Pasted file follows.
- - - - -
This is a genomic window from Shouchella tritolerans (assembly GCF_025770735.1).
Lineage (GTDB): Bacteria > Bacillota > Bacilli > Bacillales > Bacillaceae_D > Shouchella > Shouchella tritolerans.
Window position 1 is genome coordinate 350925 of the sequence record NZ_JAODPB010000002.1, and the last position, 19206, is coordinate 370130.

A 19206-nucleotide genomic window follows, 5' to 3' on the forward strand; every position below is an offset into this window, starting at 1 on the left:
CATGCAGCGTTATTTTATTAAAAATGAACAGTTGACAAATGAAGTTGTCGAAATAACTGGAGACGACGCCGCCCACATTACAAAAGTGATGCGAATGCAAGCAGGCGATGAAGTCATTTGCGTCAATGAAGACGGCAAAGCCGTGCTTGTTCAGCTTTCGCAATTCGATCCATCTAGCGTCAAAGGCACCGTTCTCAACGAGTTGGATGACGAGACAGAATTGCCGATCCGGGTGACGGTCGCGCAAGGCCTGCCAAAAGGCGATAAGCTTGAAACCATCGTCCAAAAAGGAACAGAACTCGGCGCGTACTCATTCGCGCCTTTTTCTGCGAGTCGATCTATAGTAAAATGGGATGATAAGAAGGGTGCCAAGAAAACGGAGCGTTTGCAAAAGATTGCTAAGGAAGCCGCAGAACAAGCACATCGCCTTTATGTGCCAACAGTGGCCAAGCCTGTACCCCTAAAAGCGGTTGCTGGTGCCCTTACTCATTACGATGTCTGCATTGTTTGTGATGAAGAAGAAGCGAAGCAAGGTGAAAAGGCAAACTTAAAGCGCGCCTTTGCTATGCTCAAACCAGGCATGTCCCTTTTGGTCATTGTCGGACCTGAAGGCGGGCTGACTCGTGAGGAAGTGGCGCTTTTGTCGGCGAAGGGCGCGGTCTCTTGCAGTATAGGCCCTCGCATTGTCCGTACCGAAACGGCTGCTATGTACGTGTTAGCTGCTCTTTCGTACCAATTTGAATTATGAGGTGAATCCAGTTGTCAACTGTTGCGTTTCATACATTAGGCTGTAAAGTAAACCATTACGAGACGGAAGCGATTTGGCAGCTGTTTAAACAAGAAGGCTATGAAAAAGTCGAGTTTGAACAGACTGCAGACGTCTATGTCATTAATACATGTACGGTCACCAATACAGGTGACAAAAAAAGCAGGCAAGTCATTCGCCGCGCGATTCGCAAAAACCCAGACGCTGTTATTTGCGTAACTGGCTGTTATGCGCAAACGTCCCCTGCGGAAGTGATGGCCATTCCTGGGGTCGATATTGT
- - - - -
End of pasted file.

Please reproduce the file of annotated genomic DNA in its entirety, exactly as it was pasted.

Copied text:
This is a genomic window from Shouchella tritolerans (assembly GCF_025770735.1).
Lineage (GTDB): Bacteria > Bacillota > Bacilli > Bacillales > Bacillaceae_D > Shouchella > Shouchella tritolerans.
Window position 1 is genome coordinate 350925 of the sequence record NZ_JAODPB010000002.1, and the last position, 19206, is coordinate 370130.

A 19206-nucleotide genomic window follows, 5' to 3' on the forward strand; every position below is an offset into this window, starting at 1 on the left:
CATGCAGCGTTATTTTATTAAAAATGAACAGTTGACAAATGAAGTTGTCGAAATAACTGGAGACGACGCCGCCCACATTACAAAAGTGATGCGAATGCAAGCAGGCGATGAAGTCATTTGCGTCAATGAAGACGGCAAAGCCGTGCTTGTTCAGCTTTCGCAATTCGATCCATCTAGCGTCAAAGGCACCGTTCTCAACGAGTTGGATGACGAGACAGAATTGCCGATCCGGGTGACGGTCGCGCAAGGCCTGCCAAAAGGCGATAAGCTTGAAACCATCGTCCAAAAAGGAACAGAACTCGGCGCGTACTCATTCGCGCCTTTTTCTGCGAGTCGATCTATAGTAAAATGGGATGATAAGAAGGGTGCCAAGAAAACGGAGCGTTTGCAAAAGATTGCTAAGGAAGCCGCAGAACAAGCACATCGCCTTTATGTGCCAACAGTGGCCAAGCCTGTACCCCTAAAAGCGGTTGCTGGTGCCCTTACTCATTACGATGTCTGCATTGTTTGTGATGAAGAAGAAGCGAAGCAAGGTGAAAAGGCAAACTTAAAGCGCGCCTTTGCTATGCTCAAACCAGGCATGTCCCTTTTGGTCATTGTCGGACCTGAAGGCGGGCTGACTCGTGAGGAAGTGGCGCTTTTGTCGGCGAAGGGCGCGGTCTCTTGCAGTATAGGCCCTCGCATTGTCCGTACCGAAACGGCTGCTATGTACGTGTTAGCTGCTCTTTCGTACCAATTTGAATTATGAGGTGAATCCAGTTGTCAACTGTTGCGTTTCATACATTAGGCTGTAAAGTAAACCATTACGAGACGGAAGCGATTTGGCAGCTGTTTAAACAAGAAGGCTATGAAAAAGTCGAGTTTGAACAGACTGCAGACGTCTATGTCATTAATACATGTACGGTCACCAATACAGGTGACAAAAAAAGCAGGCAAGTCATTCGCCGCGCGATTCGCAAAAACCCAGACGCTGTTATTTGCGTAACTGGCTGTTATGCGCAAACGTCCCCTGCGGAAGTGATGGCCATTCCTGGGGTCGATATTGT